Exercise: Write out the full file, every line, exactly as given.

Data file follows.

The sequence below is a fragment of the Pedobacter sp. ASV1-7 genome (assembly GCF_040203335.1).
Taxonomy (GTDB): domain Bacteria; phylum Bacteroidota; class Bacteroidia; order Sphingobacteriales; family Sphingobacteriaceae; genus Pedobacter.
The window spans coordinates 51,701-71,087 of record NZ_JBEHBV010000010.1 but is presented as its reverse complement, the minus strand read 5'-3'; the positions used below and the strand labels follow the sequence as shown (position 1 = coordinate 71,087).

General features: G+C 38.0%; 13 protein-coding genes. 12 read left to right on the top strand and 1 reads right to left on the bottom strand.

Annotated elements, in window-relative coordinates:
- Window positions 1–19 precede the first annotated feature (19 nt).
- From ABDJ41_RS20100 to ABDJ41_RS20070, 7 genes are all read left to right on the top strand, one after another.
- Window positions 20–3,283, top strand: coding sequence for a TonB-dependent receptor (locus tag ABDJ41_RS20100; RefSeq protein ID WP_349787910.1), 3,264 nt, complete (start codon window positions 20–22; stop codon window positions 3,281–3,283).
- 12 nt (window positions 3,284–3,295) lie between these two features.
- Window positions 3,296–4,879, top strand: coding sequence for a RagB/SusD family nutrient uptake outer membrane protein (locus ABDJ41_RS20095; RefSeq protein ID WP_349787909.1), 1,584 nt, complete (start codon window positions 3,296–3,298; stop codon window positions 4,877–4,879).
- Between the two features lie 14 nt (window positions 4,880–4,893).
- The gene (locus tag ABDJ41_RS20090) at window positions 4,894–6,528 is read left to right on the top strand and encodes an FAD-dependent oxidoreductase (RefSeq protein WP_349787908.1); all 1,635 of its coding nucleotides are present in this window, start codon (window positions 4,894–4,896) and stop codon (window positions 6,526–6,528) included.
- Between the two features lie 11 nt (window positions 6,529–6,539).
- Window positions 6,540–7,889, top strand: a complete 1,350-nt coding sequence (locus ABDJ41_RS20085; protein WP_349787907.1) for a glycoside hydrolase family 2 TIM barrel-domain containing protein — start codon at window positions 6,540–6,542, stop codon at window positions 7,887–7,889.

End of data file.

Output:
The sequence below is a fragment of the Pedobacter sp. ASV1-7 genome (assembly GCF_040203335.1).
Taxonomy (GTDB): domain Bacteria; phylum Bacteroidota; class Bacteroidia; order Sphingobacteriales; family Sphingobacteriaceae; genus Pedobacter.
The window spans coordinates 51,701-71,087 of record NZ_JBEHBV010000010.1 but is presented as its reverse complement, the minus strand read 5'-3'; the positions used below and the strand labels follow the sequence as shown (position 1 = coordinate 71,087).

General features: G+C 38.0%; 13 protein-coding genes. 12 read left to right on the top strand and 1 reads right to left on the bottom strand.

Annotated elements, in window-relative coordinates:
- Window positions 1–19 precede the first annotated feature (19 nt).
- From ABDJ41_RS20100 to ABDJ41_RS20070, 7 genes are all read left to right on the top strand, one after another.
- Window positions 20–3,283, top strand: coding sequence for a TonB-dependent receptor (locus tag ABDJ41_RS20100; RefSeq protein ID WP_349787910.1), 3,264 nt, complete (start codon window positions 20–22; stop codon window positions 3,281–3,283).
- 12 nt (window positions 3,284–3,295) lie between these two features.
- Window positions 3,296–4,879, top strand: coding sequence for a RagB/SusD family nutrient uptake outer membrane protein (locus ABDJ41_RS20095; RefSeq protein ID WP_349787909.1), 1,584 nt, complete (start codon window positions 3,296–3,298; stop codon window positions 4,877–4,879).
- Between the two features lie 14 nt (window positions 4,880–4,893).
- The gene (locus tag ABDJ41_RS20090) at window positions 4,894–6,528 is read left to right on the top strand and encodes an FAD-dependent oxidoreductase (RefSeq protein WP_349787908.1); all 1,635 of its coding nucleotides are present in this window, start codon (window positions 4,894–4,896) and stop codon (window positions 6,526–6,528) included.
- Between the two features lie 11 nt (window positions 6,529–6,539).
- Window positions 6,540–7,889, top strand: a complete 1,350-nt coding sequence (locus ABDJ41_RS20085; protein WP_349787907.1) for a glycoside hydrolase family 2 TIM barrel-domain containing protein — start codon at window positions 6,540–6,542, stop codon at window positions 7,887–7,889.